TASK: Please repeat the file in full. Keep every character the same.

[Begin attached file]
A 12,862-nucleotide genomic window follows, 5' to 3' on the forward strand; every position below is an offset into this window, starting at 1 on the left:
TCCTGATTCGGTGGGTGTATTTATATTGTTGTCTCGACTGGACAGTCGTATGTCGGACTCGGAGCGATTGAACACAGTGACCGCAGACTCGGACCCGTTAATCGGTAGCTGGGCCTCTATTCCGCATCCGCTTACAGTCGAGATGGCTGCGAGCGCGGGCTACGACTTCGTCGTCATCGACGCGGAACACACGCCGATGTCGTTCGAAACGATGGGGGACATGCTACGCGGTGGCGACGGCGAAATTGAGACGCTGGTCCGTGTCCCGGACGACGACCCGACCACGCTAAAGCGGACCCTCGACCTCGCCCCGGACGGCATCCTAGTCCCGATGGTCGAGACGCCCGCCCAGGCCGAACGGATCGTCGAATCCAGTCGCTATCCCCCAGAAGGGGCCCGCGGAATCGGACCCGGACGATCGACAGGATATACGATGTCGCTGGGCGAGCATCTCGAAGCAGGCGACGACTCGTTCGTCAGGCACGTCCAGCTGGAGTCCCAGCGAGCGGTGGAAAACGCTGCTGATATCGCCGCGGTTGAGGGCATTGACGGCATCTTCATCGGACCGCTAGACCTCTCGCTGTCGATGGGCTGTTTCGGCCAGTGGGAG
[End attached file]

A 12,862-nucleotide genomic window follows, 5' to 3' on the forward strand; every position below is an offset into this window, starting at 1 on the left:
TCCTGATTCGGTGGGTGTATTTATATTGTTGTCTCGACTGGACAGTCGTATGTCGGACTCGGAGCGATTGAACACAGTGACCGCAGACTCGGACCCGTTAATCGGTAGCTGGGCCTCTATTCCGCATCCGCTTACAGTCGAGATGGCTGCGAGCGCGGGCTACGACTTCGTCGTCATCGACGCGGAACACACGCCGATGTCGTTCGAAACGATGGGGGACATGCTACGCGGTGGCGACGGCGAAATTGAGACGCTGGTCCGTGTCCCGGACGACGACCCGACCACGCTAAAGCGGACCCTCGACCTCGCCCCGGACGGCATCCTAGTCCCGATGGTCGAGACGCCCGCCCAGGCCGAACGGATCGTCGAATCCAGTCGCTATCCCCCAGAAGGGGCCCGCGGAATCGGACCCGGACGATCGACAGGATATACGATGTCGCTGGGCGAGCATCTCGAAGCAGGCGACGACTCGTTCGTCAGGCACGTCCAGCTGGAGTCCCAGCGAGCGGTGGAAAACGCTGCTGATATCGCCGCGGTTGAGGGCATTGACGGCATCTTCATCGGACCGCTAGACCTCTCGCTGTCGATGGGCTGTTTCGGCCAGTGGGAG